It is not often in the hardwood lumber industry that you hear about a manufacturer using Sycamore in their production. However, that doesn’t mean it should be overlooked. Sycamore is an excellent species choice when used in the right situation.
American Sycamore (Platanus occidentalis), can go by a variety of names, such as Buttonwood, American Plane, Water Beech, Ghost Tree, and sometimes Virginia Maple. Sycamore is usually found throughout the eastern portion of the United States, and most often in the region of the Mississippi River Valley. While similar in name, American Sycamore should not be confused with European Sycamore. We would consider European Sycamore closer to a Maple specie since it comes from the Acer pseduoplatanus family.
Often, Sycamore trees attain a height of over 100 feet with an average diameter of 3 to 8 feet. Because of the great heights and diameters typically attained by Sycamore trees they often produce excellent sized logs. Since the logs are of such generous size, the hardwood logs harvested are ideal for many woodworking applications because of the above average widths and lengths that can be obtained from these logs.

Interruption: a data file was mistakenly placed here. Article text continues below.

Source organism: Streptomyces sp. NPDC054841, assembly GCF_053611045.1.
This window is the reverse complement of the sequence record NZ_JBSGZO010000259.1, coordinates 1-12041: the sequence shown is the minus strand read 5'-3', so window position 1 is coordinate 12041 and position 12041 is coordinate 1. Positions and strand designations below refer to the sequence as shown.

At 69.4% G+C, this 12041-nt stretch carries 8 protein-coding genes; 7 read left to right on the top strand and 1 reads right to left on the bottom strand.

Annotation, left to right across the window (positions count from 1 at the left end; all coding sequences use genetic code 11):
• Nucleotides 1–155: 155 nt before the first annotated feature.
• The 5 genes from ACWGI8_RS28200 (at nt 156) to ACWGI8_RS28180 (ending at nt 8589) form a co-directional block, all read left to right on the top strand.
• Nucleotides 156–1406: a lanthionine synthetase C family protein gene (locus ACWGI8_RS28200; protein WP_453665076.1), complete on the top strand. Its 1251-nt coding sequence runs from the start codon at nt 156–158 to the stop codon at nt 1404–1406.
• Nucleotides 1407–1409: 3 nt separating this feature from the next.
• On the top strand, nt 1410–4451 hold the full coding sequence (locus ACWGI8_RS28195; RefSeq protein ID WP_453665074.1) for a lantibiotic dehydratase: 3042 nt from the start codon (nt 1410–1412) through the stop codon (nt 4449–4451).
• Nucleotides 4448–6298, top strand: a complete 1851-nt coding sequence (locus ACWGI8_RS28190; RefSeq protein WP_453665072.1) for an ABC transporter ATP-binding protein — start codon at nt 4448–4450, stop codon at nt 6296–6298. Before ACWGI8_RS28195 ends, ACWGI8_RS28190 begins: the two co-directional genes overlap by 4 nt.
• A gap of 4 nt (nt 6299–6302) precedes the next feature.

From our experience, we find that Sycamore is traditionally used in the production of furniture, furniture parts, joinery paneling and mouldings. In some instances, it can even be used for kitchenware and cutting boards. However, because Sycamore is classified as a moderate hardness hardwood, it rarely found in the production of hardwood flooring. When sycamore logs are quartersawn they are also an excellent choice for high-quality veneers and paneling due to its high degree of fleck.
American Lumber does have access to Sycamore logs and lumber. If you are interested in using American Sycamore, reach out to us, we would be happy to help!